Cancer survivor Maria Menounos can't help but smile when she catches a glimpse of her scars from her surgery earlier this year to remove a tumor on her pancreas.
"I look back on surgery earlier this year and am grateful for the strength god blessed me with to get through and of course all of the beautiful humans that he sent to help me too!" she wrote on Instagram July 9 alongside a picture of her in a brown bikini and white cover up.
"Now I see the scars that I sunscreen up carefully to protect and I smile," she added.
The 44-year-old former “E! News” correspondent bared four visible incision marks in the photo.
In May, Menounos went public with her cancer journey, sharing that three months prior she'd undergone surgery to remove a 3.9-centimeter pancreatic neuroendocrine tumor, along with part of her pancreas, her spleen, a fibroid and 17 lymph nodes. Her tumor was stage 2 and neuroendocrine, a rarer and less aggressive type of tumor than most pancreatic cancers, so she had a good prognosis.
Menounos told Hoda Kotb on TODAY in May that doctors initially dismissed her symptoms of "excruciating abdominal pain" and diarrhea, but they still ordered follow-up scans. They said the results were "unremarkable," she recalled.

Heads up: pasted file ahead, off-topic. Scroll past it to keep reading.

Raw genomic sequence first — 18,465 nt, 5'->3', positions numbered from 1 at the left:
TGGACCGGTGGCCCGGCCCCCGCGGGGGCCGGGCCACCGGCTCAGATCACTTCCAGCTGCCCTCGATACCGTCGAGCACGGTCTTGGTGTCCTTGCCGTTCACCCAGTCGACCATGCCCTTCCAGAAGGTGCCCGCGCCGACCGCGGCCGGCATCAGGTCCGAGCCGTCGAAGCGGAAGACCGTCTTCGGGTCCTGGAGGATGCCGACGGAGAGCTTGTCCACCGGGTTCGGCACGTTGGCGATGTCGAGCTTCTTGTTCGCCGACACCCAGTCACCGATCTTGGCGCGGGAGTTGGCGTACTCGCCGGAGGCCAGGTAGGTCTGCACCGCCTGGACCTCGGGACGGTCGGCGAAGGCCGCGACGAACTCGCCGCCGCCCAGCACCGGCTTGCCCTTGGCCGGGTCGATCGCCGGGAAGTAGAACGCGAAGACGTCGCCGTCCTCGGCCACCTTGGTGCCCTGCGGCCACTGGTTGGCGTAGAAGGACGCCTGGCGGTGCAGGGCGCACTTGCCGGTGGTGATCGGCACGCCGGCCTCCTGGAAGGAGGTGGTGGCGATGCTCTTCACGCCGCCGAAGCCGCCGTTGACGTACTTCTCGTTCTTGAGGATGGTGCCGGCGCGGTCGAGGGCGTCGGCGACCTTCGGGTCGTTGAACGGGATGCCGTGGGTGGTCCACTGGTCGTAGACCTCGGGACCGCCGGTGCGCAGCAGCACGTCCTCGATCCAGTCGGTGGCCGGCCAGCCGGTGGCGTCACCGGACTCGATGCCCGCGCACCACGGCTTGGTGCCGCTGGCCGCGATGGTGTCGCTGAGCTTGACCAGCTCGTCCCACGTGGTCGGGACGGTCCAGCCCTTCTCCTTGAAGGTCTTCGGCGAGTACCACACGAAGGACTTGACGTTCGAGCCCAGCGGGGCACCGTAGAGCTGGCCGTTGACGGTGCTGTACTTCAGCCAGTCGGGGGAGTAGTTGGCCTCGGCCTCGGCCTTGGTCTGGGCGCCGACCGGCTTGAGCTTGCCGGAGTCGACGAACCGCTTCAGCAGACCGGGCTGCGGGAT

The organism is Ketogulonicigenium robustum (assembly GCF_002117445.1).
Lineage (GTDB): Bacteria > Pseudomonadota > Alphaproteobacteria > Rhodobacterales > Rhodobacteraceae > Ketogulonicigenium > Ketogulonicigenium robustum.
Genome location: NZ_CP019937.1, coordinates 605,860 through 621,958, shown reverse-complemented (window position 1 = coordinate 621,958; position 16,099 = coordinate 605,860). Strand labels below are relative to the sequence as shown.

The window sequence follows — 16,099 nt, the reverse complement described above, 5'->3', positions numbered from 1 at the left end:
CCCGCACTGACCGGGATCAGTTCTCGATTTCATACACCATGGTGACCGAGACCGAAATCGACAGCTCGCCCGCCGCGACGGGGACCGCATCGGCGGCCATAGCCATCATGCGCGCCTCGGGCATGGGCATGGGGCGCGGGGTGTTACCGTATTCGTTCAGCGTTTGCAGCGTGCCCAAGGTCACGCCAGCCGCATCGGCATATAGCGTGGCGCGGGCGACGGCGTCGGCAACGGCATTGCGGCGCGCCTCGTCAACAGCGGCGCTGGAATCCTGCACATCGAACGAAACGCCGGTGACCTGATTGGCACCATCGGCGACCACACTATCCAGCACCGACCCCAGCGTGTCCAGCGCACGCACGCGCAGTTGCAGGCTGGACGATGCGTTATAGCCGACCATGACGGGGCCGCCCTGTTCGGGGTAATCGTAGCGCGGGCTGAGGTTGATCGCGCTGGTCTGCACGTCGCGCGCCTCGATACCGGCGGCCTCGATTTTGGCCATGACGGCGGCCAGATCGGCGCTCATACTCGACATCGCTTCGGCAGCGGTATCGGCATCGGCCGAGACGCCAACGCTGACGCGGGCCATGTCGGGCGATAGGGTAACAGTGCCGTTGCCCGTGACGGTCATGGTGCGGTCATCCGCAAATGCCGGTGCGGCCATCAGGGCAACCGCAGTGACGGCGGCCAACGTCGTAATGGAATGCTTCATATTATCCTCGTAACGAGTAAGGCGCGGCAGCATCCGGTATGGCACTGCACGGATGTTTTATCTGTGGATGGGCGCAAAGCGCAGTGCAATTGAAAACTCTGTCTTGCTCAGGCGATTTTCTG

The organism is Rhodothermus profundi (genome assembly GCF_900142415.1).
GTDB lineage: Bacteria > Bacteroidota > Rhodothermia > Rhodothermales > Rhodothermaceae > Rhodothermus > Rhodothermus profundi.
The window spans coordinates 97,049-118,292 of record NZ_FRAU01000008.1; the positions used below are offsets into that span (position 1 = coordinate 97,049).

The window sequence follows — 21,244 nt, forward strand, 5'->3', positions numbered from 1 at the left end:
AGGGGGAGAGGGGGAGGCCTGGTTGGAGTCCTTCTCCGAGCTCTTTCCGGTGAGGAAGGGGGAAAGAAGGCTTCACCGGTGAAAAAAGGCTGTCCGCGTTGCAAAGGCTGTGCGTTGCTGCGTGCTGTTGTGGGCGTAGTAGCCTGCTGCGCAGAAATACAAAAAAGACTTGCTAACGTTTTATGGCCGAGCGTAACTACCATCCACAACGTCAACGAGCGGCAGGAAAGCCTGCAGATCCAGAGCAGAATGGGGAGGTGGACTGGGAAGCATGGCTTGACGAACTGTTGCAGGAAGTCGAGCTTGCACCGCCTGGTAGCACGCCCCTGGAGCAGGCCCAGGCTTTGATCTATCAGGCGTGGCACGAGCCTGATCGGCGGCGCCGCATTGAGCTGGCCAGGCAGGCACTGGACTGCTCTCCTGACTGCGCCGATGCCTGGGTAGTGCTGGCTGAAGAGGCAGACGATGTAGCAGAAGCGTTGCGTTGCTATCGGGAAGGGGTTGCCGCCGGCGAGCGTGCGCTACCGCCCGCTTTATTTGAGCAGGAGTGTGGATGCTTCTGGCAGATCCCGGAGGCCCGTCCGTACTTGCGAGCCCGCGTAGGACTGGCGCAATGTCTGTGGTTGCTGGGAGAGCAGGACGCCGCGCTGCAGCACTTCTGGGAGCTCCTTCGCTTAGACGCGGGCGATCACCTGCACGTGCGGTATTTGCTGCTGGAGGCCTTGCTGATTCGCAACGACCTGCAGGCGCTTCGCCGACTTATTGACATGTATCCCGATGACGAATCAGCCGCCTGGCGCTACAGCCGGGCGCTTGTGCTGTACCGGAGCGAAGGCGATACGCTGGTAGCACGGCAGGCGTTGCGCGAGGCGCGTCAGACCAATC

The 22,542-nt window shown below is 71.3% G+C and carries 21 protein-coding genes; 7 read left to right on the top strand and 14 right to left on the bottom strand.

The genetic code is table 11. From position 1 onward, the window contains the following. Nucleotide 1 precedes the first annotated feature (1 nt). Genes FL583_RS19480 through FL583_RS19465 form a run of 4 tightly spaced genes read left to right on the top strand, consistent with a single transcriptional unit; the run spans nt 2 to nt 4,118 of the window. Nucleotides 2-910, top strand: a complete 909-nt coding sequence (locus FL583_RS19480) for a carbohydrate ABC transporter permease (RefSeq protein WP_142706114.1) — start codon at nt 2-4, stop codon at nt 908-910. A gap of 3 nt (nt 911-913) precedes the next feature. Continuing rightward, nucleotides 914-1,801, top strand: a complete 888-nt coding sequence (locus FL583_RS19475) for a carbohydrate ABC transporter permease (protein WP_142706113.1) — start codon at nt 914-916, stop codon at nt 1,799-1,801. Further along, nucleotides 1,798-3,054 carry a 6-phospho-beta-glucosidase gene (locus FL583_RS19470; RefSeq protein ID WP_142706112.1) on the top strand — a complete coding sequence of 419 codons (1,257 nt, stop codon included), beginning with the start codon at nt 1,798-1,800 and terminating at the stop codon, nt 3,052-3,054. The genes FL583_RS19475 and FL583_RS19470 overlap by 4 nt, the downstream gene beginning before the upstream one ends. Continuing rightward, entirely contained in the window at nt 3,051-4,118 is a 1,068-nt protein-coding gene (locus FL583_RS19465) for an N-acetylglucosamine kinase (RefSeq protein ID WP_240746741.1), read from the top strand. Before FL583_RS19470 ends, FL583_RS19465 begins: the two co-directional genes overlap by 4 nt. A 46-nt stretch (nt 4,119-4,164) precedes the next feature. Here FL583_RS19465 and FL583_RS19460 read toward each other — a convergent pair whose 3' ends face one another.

“Anytime I complained about it thereafter, (my doctors told me), ‘Well, we just scanned and everything was fine,’ but I kept feeling (in) my upper-left quadrant this throbbing,” Menounos told Hoda, adding that she knew “something was wrong.”
Menounos said she then got two MRI scans, both of which showed the mass.
“When I came out, he goes, ‘Oh, this is definitely something,’” Menounos remembered. “I remember waking up the next morning, and I hadn’t really cried, but I just started guttural crying because I’m like, ‘How could God finally bless me with a baby after 10 years? And now I’m not going to get to meet her.’”
But these days, Menounos is in remission and her care team told People her only treatment now is routine annual scans for the next five years. She and her husband Keven Undergaro are expecting their first child together with the help of a surrogate.